Rizzo has been remarkably consistent over the past three seasons, but don't let the carbon-copy counting stats fool you into thinking he's completely plateaued as a player; there was some skill growth in 2017. He improved his strikeout and walk rates roughly three percentage points each way, lifting his BB/K to 1.01 -- his previous career high was 0.74 -- which was the fifth-best mark in baseball. Rizzo's .397 xwOBA, up from .368 in 2016, ranked 12th among 301 players with at least 250 at-bats. He added almost 50 points to his OPS against lefties and Rizzo hit for power at Wrigley Field (15 homers). There's no need to overthink this one; Rizzo is a rock solid second-round pick, and a case can be made that he should sneak inside the first.
Coming off consecutive 30-home-run seasons, Rizzo entered the year with lofty expectations and met them. He tied his career high of 32 big flies and set new career highs in RBI and batting average. While he was unable to replicate the 17 steals he put up in 2015, it now seems like a crazy anomaly considering he only has 19 steals over his five major league seasons excluding that season. Rizzo is clearly one of the league's better power hitters, finishing in the top 20 in slugging percentage each of the last three seasons. He's also a consistently disciplined hitter, taking at least 73 walks each of the last four seasons. At 27 years old, Rizzo is entering his prime and figures to be hitting in the middle of a potent lineup for years to come considering the plethora of young hitting talent the Cubs have. While he won't be the first fantasy pick, Rizzo won't last long on draft boards in 2017.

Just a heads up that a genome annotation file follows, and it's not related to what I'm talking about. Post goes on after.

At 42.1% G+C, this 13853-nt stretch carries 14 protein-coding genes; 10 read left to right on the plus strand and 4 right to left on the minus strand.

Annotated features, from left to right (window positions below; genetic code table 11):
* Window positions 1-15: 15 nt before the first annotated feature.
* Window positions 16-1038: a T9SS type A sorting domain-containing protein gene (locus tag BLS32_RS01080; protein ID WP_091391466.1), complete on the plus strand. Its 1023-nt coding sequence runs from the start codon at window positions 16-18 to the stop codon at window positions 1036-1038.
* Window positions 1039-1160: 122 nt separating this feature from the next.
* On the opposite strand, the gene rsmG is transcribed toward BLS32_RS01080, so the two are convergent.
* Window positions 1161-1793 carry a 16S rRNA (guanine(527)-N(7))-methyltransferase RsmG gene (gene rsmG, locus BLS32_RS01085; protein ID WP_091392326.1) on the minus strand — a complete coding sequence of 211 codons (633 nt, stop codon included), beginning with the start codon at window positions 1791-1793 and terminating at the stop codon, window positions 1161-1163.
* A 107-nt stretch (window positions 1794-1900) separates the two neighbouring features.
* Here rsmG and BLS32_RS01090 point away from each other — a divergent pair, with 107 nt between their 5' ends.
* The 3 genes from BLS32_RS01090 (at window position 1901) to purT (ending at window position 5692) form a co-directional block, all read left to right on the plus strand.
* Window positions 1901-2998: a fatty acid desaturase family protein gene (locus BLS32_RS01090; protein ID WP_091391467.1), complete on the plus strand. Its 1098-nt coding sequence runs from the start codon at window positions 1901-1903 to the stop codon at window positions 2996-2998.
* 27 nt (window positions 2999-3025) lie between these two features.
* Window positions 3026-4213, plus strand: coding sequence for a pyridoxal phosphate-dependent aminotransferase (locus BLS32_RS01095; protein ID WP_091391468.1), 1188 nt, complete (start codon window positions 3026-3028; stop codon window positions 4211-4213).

What do you want from your fantasy first baseman? How about 30 home runs, 90 runs, 90 RBI and 10 stolen bases? Or a slash line of .282/.387/.519? That's more or less what Rizzo has averaged the last two seasons, and he's just 26 and in the heart of a strong lineup. He's walked at least 70 times three years in a row, and his career-high 17 stolen bases last year was a pleasant surprise. Sure, Paul Goldschmidt does everything a bit better than Rizzo, but Goldschmidt does everything better than everybody. Rizzo might be the second first baseman off the board in fantasy drafts this year, and he should have his first 100-run/100-RBI season as long as he stays healthy.